For something that might not even exist, black holes do a whole lot of work for modern physics. These regions of compact mass--so dense that not even light can escape their gravitational fields--are a major underpinning of general relativity, and inform much of what we think we understand about how galaxies work. It's a lot to ask of a phenomenon that we've never actually seen.
Then again seeing a black hole is, by definition, a difficult idea to execute. The absence of reflected light makes black holes invisible, and the fact that the really interesting supermassive ones hide obscured at the center of galaxies compounds the problem. You would need to build a telescope the size of planet Earth to capture an image of a black hole. And that's exactly what Sheperd Doeleman, assistant director of MIT's Haystack Observatory, and his colleagues at the Event Horizon Telescope (EHT) are trying to do.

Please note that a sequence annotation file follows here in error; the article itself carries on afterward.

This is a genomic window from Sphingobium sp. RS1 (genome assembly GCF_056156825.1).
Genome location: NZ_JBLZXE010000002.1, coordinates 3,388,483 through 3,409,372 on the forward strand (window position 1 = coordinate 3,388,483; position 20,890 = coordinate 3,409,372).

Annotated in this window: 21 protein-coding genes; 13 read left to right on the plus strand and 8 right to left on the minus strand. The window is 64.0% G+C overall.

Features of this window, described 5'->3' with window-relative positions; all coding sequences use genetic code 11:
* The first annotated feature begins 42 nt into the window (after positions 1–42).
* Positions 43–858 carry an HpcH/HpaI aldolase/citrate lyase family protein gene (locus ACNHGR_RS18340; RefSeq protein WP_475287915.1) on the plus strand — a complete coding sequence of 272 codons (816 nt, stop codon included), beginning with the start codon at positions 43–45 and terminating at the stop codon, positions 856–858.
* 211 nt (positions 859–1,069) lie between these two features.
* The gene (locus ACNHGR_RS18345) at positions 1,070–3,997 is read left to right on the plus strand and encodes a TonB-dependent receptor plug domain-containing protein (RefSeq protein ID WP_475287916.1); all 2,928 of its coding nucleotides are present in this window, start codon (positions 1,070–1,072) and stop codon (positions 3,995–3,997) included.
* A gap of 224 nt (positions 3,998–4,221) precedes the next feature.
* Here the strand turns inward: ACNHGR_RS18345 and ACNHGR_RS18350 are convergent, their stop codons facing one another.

Aliens could conceivably live on planets illuminated by the swirling mass of photons orbiting the singularity of a special type of black hole, according to a new theory.
Certain black holes are charged and rotate, and they possess a region past the event horizon — the point of no return — in which the fabric of spacetime appears normal again. This is called the inner Cauchy horizon.
Using just a length of fiber optic cable, scientists hope to recreate one of black holes' most salient properties
By Matt RansfordPosted 03.10.2008 at 5:26 pm 0 Comments
Black holes are notoriously difficult to observe. They cant be seen directly by a telescope because they absorb all light. Were only able to tell theyre out there by the way they bend and heat the gasses around them. But we can, however, think up analogues which approximate some of the mechanics, which is what a team at the University of St. Andrews in Scotland has done, using just a length of fiber optics.